Featured Research

from universities, journals, and other organizations

The Spice Of Life: Antibody Cocktail Targets Deadly Foodborne Germs

Date:
March 25, 2003
Source:
American Chemical Society
Summary:
In the future, consumers may be adding a powerful "spice" to their food that could save lives. Researchers in Canada are developing a natural antibody cocktail that can help prevent the most common foodborne germs, including E. coli and Salmonella, which cause thousands to become sick or die each year in this country.

NEW ORLEANS, March 23 — In the future, consumers may be adding a powerful "spice" to their food that could save lives. Researchers in Canada are developing a natural antibody cocktail that can help prevent the most common foodborne germs, including E. coli and Salmonella, which cause thousands to become sick or die each year in this country.

Derived from freeze-dried egg yolk, the substance is nicknamed a spice because it can be sprinkled or sprayed onto meats, fruits and vegetables to complement existing sanitation protocols. The so-called spice does not alter the taste of food.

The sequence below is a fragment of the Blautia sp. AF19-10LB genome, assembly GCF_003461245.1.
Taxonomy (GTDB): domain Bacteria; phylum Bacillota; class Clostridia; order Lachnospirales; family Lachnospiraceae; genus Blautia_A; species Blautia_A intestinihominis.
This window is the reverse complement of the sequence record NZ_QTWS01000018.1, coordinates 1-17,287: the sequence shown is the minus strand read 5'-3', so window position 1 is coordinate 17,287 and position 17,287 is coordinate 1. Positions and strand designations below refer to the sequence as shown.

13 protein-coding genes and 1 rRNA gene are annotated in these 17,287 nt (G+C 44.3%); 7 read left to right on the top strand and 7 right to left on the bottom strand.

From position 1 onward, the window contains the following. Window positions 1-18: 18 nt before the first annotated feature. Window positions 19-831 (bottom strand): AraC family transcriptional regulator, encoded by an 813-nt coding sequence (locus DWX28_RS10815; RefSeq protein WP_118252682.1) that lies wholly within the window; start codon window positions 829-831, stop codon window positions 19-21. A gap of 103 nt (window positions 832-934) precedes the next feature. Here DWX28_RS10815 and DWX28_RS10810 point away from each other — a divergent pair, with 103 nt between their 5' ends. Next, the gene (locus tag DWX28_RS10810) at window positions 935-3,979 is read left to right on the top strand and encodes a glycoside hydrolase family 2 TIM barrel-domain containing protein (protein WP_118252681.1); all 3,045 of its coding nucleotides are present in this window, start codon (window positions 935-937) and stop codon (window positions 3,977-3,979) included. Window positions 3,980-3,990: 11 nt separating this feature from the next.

Food contamination is on the rise in this country and is increasingly seen as a possible means of bioterrorism. One of the pathogens cited by the World Health Organization as a possible agent of bioterrorism is Salmonella, which this spice could protect against, the researchers say.

Research on the compound, which appears promising in early animal tests, was described today at the 225th national meeting of the American Chemical Society, the world's largest scientific society.

"This spice represents a safe, easy and inexpensive way to enhance your protection against deadly germs that attack humans via food. One day, it will be found in everyone's spice cabinet," says Hoon Sunwoo, Ph.D., chief investigator in the study and a food chemist at the University of Alberta in Canada.

"This spice does not kill the germs, but prevents them from infecting your body," says Sunwoo. The antibody can remain active one to two hours after being ingested. "That buys precious time that can help keep you alive," he adds.